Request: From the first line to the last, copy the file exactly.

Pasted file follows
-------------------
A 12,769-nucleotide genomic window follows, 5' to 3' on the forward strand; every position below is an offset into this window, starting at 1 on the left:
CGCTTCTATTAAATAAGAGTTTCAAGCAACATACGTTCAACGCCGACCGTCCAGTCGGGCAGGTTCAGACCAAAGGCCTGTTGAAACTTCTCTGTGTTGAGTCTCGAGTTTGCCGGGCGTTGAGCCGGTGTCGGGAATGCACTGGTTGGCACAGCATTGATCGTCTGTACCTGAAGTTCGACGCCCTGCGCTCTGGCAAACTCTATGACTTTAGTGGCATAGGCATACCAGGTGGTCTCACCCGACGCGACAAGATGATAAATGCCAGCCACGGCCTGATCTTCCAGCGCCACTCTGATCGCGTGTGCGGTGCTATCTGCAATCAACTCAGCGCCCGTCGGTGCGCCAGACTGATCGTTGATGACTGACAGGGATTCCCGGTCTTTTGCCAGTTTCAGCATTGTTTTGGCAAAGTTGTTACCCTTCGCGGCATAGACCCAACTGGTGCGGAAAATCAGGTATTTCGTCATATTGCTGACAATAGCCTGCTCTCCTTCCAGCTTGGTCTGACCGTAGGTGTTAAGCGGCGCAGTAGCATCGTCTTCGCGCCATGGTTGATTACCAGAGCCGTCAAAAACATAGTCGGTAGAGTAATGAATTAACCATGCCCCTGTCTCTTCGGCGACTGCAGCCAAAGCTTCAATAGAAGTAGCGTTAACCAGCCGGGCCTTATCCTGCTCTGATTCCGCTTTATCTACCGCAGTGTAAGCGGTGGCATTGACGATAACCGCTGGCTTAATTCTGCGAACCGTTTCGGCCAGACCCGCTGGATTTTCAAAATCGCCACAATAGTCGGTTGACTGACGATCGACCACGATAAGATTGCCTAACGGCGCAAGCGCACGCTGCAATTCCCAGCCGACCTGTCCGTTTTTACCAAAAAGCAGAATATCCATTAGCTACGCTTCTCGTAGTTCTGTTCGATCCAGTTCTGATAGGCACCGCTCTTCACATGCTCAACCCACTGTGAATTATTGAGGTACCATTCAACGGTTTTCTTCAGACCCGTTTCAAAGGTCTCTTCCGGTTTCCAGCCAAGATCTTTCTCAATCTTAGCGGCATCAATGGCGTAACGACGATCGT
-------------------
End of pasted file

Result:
A 12,769-nucleotide genomic window follows, 5' to 3' on the forward strand; every position below is an offset into this window, starting at 1 on the left:
CGCTTCTATTAAATAAGAGTTTCAAGCAACATACGTTCAACGCCGACCGTCCAGTCGGGCAGGTTCAGACCAAAGGCCTGTTGAAACTTCTCTGTGTTGAGTCTCGAGTTTGCCGGGCGTTGAGCCGGTGTCGGGAATGCACTGGTTGGCACAGCATTGATCGTCTGTACCTGAAGTTCGACGCCCTGCGCTCTGGCAAACTCTATGACTTTAGTGGCATAGGCATACCAGGTGGTCTCACCCGACGCGACAAGATGATAAATGCCAGCCACGGCCTGATCTTCCAGCGCCACTCTGATCGCGTGTGCGGTGCTATCTGCAATCAACTCAGCGCCCGTCGGTGCGCCAGACTGATCGTTGATGACTGACAGGGATTCCCGGTCTTTTGCCAGTTTCAGCATTGTTTTGGCAAAGTTGTTACCCTTCGCGGCATAGACCCAACTGGTGCGGAAAATCAGGTATTTCGTCATATTGCTGACAATAGCCTGCTCTCCTTCCAGCTTGGTCTGACCGTAGGTGTTAAGCGGCGCAGTAGCATCGTCTTCGCGCCATGGTTGATTACCAGAGCCGTCAAAAACATAGTCGGTAGAGTAATGAATTAACCATGCCCCTGTCTCTTCGGCGACTGCAGCCAAAGCTTCAATAGAAGTAGCGTTAACCAGCCGGGCCTTATCCTGCTCTGATTCCGCTTTATCTACCGCAGTGTAAGCGGTGGCATTGACGATAACCGCTGGCTTAATTCTGCGAACCGTTTCGGCCAGACCCGCTGGATTTTCAAAATCGCCACAATAGTCGGTTGACTGACGATCGACCACGATAAGATTGCCTAACGGCGCAAGCGCACGCTGCAATTCCCAGCCGACCTGTCCGTTTTTACCAAAAAGCAGAATATCCATTAGCTACGCTTCTCGTAGTTCTGTTCGATCCAGTTCTGATAGGCACCGCTCTTCACATGCTCAACCCACTGTGAATTATTGAGGTACCATTCAACGGTTTTCTTCAGACCCGTTTCAAAGGTCTCTTCCGGTTTCCAGCCAAGATCTTTCTCAATCTTAGCGGCATCAATGGCGTAACGACGATCGT